The 1950s were a time of significant development. Firstly, in 1951, the College had changed its name again - to the College of Technology, Birmingham. In 1953 the neighbouring University of Birmingham was one of the first universities to introduce a compulsory medical test for all new students. The picture on the right shows that these tests included an eye examination, here taking place at the Department of Physical Education. The tests were overseen by Mr A. E. Turville who approached Aston for assistance. The optometrists conducting the tests in the photograph from the University of Birmingham were final year Aston graduates John Sprigg, Valerie Lewis and Graham Pearson.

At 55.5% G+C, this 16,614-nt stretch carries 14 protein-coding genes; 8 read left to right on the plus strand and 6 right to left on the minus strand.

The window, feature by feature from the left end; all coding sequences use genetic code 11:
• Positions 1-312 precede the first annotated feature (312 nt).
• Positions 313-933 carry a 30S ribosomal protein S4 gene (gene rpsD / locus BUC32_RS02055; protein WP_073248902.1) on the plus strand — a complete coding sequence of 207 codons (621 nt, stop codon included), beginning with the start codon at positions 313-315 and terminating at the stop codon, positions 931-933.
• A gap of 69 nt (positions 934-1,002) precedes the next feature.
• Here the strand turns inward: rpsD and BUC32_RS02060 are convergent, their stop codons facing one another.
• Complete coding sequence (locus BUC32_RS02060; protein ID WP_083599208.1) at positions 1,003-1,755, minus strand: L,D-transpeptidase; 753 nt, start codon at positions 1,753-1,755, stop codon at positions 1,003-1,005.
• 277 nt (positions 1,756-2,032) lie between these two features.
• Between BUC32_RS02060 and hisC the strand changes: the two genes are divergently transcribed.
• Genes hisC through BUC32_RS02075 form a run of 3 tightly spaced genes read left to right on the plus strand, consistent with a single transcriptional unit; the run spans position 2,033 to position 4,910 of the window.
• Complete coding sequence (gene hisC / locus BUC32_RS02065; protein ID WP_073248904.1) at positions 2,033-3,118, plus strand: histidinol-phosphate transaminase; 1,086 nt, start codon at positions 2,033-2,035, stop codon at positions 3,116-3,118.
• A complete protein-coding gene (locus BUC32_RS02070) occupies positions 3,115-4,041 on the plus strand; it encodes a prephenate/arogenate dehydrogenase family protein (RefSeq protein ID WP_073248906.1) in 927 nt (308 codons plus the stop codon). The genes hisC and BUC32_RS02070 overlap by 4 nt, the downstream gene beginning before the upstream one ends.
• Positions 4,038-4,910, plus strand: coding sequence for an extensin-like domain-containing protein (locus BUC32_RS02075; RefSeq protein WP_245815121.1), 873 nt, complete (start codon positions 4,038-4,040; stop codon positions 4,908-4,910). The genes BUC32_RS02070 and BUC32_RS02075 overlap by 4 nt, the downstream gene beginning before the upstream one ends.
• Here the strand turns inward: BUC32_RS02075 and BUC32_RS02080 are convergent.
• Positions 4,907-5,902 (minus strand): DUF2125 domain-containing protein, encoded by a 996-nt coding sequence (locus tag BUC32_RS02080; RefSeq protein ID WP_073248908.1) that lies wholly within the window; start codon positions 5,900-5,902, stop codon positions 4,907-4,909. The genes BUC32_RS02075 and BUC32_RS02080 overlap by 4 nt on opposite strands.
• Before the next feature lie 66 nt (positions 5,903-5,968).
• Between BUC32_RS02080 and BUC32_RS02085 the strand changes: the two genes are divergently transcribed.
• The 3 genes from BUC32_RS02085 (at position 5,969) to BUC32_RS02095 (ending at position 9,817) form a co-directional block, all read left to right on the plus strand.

From 1950 until 1970 all new students at Aston were subjected to vision screening using a somewhat home-made device as part of this initial medical. This was an annual ritual that was only discontinued when the rise in the number of students meant it would take five entire days to complete.
It was also compulsory for students to participate in a form of approved physical activity and failure to attend the requisite number of sessions could, in theory, result in disciplinary action.
In 1956 Aston became the first designated College of Advanced Technology (or CAT).
Following on from the Robbins Committee on Higher Education (1963) the recommendation was accepted by the government that the Colleges of Advanced Technology should become technological universities. The central building of the University of Aston (as it was then called) is shown in the next photograph from 1967, when its location at the hub of the city's road network was still considered exciting and modern. It had just been elevated to the status of a university (1966).